As millions of Texans remain without power, many are wondering if renewable energy sources are to blame for the crisis that has killed at least 47 people. Not surprisingly, many on the Left and the main stream media are quick to defend green energy. But energy experts say renewable energy is fundamentally a less reliable source than traditional sources such as coal and natural gas and are blaming it for the massive power outages that have crippled the state.
Texas Lt. Gog. Dan Patrick told Fox News’ Laura Ingram last night he wants an investigation into what went wrong to ensure this never happens again.
“I’m angry, like people are angry, and they deserve to be angry. This should never have happened in Texas. We’re gonna’ find out what the hell went wrong, and we’re gonna’ fix it.”
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The Wall Street Journal editorial board weighed in with this explanation of what went wrong in Texas:
The problem is Texas’s overreliance on wind power that has left the grid more vulnerable to bad weather. Half of wind turbines froze last week, causing wind’s share of electricity to plunge to 8% from 42%. Power prices in the wholesale market spiked, and grid regulators on Friday warned of rolling blackouts. Natural gas and coal generators ramped up to cover the supply gap but couldn’t meet the surging demand for electricity—which half of households rely on for heating—even as many families powered up their gas furnaces. Then some gas wells and pipelines froze.
In short, there wasn’t sufficient baseload power from coal and nuclear to support the grid. Baseload power is needed to stabilize grid frequency amid changes in demand and supply. When there’s not enough baseload power, the grid gets unbalanced and power sources can fail. The more the grid relies on intermittent renewables like wind and solar, the more baseload power is needed to back them up.
But politicians don’t care about grid reliability until the power goes out. And for three decades politicians from both parties have pushed subsidies for renewables that have made the grid less stable.
Start with the 1992 Energy Policy Act signed by George H.W. Bush, which created a production tax credit to boost the infant wind industry. Generators collect up to $25 per megawatt hour of power they produce regardless of market demand. The credit was supposed to expire in 1999, but nothing lasts longer than a temporary government program, as Ronald Reagan once quipped.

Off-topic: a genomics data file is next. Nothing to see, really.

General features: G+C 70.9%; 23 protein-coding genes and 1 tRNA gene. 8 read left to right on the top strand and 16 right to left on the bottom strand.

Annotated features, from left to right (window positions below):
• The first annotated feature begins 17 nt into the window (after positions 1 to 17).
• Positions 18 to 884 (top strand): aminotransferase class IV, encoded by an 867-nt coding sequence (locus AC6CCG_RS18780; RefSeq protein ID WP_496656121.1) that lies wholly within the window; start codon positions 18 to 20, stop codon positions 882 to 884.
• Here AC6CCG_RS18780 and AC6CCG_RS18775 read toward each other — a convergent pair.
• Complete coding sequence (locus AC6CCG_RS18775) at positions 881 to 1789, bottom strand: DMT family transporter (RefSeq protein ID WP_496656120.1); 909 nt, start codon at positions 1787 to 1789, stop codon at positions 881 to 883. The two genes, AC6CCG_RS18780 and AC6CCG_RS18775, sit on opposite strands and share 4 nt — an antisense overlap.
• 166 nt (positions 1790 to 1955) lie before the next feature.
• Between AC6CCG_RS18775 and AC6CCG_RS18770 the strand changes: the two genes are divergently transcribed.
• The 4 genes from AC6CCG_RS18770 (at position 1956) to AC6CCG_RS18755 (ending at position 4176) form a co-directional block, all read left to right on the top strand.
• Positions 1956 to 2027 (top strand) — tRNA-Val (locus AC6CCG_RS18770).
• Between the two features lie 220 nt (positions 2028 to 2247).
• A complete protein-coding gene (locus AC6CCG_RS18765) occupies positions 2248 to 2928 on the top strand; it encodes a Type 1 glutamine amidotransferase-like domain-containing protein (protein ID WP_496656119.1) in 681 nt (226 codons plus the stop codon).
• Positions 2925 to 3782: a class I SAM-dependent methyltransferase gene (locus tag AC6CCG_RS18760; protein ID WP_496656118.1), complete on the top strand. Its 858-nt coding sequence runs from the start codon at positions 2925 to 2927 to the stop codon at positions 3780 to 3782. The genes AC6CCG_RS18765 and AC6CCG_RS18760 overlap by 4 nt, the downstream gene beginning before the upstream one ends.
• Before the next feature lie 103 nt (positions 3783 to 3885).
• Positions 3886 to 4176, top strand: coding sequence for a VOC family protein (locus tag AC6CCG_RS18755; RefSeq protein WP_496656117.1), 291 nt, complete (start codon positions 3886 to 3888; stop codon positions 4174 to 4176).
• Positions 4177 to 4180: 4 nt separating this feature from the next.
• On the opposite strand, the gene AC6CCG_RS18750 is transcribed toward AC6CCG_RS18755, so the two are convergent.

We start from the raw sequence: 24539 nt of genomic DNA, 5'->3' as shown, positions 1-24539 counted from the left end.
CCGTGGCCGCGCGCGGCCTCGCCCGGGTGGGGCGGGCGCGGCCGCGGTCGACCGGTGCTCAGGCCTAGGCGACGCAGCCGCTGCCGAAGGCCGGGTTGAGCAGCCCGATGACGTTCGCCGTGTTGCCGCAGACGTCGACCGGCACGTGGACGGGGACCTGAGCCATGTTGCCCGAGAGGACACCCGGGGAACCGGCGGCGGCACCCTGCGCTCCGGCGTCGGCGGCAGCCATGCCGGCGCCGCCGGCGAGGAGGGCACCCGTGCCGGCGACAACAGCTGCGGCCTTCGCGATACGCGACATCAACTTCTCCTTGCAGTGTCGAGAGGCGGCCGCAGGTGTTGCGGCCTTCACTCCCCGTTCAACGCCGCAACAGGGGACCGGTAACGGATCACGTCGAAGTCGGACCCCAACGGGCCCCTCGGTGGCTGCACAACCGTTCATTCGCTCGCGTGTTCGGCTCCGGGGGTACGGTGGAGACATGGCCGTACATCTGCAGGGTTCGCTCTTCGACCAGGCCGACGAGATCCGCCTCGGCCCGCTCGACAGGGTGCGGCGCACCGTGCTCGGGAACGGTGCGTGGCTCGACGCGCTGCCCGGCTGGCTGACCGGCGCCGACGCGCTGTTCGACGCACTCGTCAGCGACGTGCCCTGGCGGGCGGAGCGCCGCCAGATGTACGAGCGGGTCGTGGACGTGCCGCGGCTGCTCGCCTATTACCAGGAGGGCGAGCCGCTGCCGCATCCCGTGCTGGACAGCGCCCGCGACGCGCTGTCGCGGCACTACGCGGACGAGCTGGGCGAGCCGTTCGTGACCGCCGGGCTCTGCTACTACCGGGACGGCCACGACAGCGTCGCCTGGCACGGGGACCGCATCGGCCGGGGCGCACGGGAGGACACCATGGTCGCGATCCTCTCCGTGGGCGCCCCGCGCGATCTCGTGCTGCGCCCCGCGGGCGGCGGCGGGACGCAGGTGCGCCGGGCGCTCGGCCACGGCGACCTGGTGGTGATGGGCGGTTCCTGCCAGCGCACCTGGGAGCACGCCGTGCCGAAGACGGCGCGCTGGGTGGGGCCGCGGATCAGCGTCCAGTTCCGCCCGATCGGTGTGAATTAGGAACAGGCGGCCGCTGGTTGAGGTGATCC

Dan Kish is a senior vice president for policy at the American Energy Alliance. He has more than 25 years of experience on congressional committees focused principally upon natural resource and energy policies. He says both political parties are responsible for the green energy policies that have failed Texas.
“[Texas] has gone from a relatively small amount of wind, to the nation’s largest producer where they produce 28% of the nation’s wind power,” explained Kish. “But wind is intermittent and you cannot count on it. What we’ve got here is the logical outcome of a stressed system,” Kish added. “Some parts of the system ended up producing a lot more energy to meet the demand, but the wind side of thing basically fell right off the cliff.”
Kish blames poor energy policies on what he calls “soft-headed Republicans” and Democrats who “bought into the idea that American energy production is bad.” He also points to “a slick campaign” by the green energy lobby that has swayed the opinions of many Americans in favor of green energy.
But he said this Texas disaster is a cautionary tale for the rest of the country, “Renewable sources sound good, but at the end of the day, they don’t work. They will drive prices up because you end up making really complicated systems to accommodate for the built in inherent weaknesses of intermittent sources like wind and solar, that only come on occasionally, and must be backed up with other sources.” He explained that because those backup sources are only used part time, the cost to operate and maintain them is more expensive.
In addition, Kish warned that America’s green energy industry is almost wholly reliant on China because it controls the supply chain for batteries, solar panels, and windmills. “It is a cautionary tale of a system that is being messed around with by politicians who I wouldn’t let screw in a light bulb in my house,” Kish concluded.
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